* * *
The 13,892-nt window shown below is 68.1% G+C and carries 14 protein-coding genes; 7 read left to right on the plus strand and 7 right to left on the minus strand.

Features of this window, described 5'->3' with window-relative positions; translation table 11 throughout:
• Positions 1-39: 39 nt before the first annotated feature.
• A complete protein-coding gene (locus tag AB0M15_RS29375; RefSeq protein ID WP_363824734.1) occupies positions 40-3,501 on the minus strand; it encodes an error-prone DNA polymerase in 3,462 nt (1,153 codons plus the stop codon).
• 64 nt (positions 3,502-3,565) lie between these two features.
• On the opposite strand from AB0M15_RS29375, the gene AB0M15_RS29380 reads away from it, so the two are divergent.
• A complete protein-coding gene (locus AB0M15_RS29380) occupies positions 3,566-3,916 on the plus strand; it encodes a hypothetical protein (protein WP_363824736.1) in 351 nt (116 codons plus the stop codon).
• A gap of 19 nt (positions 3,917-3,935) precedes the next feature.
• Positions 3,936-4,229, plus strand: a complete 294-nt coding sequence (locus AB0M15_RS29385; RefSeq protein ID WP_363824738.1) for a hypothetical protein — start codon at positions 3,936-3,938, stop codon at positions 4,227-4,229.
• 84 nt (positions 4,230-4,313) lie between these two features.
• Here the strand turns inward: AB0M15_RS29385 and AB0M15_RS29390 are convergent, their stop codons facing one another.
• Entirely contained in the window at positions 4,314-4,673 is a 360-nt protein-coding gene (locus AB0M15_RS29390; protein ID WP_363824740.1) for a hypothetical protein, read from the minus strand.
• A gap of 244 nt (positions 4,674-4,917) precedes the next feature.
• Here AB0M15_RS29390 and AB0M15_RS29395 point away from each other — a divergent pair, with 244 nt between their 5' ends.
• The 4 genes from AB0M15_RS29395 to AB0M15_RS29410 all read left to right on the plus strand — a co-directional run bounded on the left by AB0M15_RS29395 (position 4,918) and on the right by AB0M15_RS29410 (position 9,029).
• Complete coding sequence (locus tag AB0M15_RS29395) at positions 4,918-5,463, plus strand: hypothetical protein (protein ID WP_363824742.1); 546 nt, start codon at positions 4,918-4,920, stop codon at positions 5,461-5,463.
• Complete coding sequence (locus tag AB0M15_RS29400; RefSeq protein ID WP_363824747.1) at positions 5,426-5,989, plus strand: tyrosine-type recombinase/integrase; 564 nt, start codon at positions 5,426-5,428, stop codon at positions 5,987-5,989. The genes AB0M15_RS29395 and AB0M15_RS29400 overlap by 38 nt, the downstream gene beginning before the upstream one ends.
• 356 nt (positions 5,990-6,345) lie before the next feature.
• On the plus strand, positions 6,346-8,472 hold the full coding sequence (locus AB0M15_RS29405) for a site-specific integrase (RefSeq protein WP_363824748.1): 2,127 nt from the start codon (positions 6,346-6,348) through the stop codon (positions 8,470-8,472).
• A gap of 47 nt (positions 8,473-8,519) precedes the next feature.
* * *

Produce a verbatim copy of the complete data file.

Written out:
The 13,892-nt window shown below is 68.1% G+C and carries 14 protein-coding genes; 7 read left to right on the plus strand and 7 right to left on the minus strand.

Features of this window, described 5'->3' with window-relative positions; translation table 11 throughout:
• Positions 1-39: 39 nt before the first annotated feature.
• A complete protein-coding gene (locus tag AB0M15_RS29375; RefSeq protein ID WP_363824734.1) occupies positions 40-3,501 on the minus strand; it encodes an error-prone DNA polymerase in 3,462 nt (1,153 codons plus the stop codon).
• 64 nt (positions 3,502-3,565) lie between these two features.
• On the opposite strand from AB0M15_RS29375, the gene AB0M15_RS29380 reads away from it, so the two are divergent.
• A complete protein-coding gene (locus AB0M15_RS29380) occupies positions 3,566-3,916 on the plus strand; it encodes a hypothetical protein (protein WP_363824736.1) in 351 nt (116 codons plus the stop codon).
• A gap of 19 nt (positions 3,917-3,935) precedes the next feature.
• Positions 3,936-4,229, plus strand: a complete 294-nt coding sequence (locus AB0M15_RS29385; RefSeq protein ID WP_363824738.1) for a hypothetical protein — start codon at positions 3,936-3,938, stop codon at positions 4,227-4,229.
• 84 nt (positions 4,230-4,313) lie between these two features.
• Here the strand turns inward: AB0M15_RS29385 and AB0M15_RS29390 are convergent, their stop codons facing one another.
• Entirely contained in the window at positions 4,314-4,673 is a 360-nt protein-coding gene (locus AB0M15_RS29390; protein ID WP_363824740.1) for a hypothetical protein, read from the minus strand.
• A gap of 244 nt (positions 4,674-4,917) precedes the next feature.
• Here AB0M15_RS29390 and AB0M15_RS29395 point away from each other — a divergent pair, with 244 nt between their 5' ends.
• The 4 genes from AB0M15_RS29395 to AB0M15_RS29410 all read left to right on the plus strand — a co-directional run bounded on the left by AB0M15_RS29395 (position 4,918) and on the right by AB0M15_RS29410 (position 9,029).
• Complete coding sequence (locus tag AB0M15_RS29395) at positions 4,918-5,463, plus strand: hypothetical protein (protein ID WP_363824742.1); 546 nt, start codon at positions 4,918-4,920, stop codon at positions 5,461-5,463.
• Complete coding sequence (locus tag AB0M15_RS29400; RefSeq protein ID WP_363824747.1) at positions 5,426-5,989, plus strand: tyrosine-type recombinase/integrase; 564 nt, start codon at positions 5,426-5,428, stop codon at positions 5,987-5,989. The genes AB0M15_RS29395 and AB0M15_RS29400 overlap by 38 nt, the downstream gene beginning before the upstream one ends.
• 356 nt (positions 5,990-6,345) lie before the next feature.
• On the plus strand, positions 6,346-8,472 hold the full coding sequence (locus AB0M15_RS29405) for a site-specific integrase (RefSeq protein WP_363824748.1): 2,127 nt from the start codon (positions 6,346-6,348) through the stop codon (positions 8,470-8,472).
• A gap of 47 nt (positions 8,473-8,519) precedes the next feature.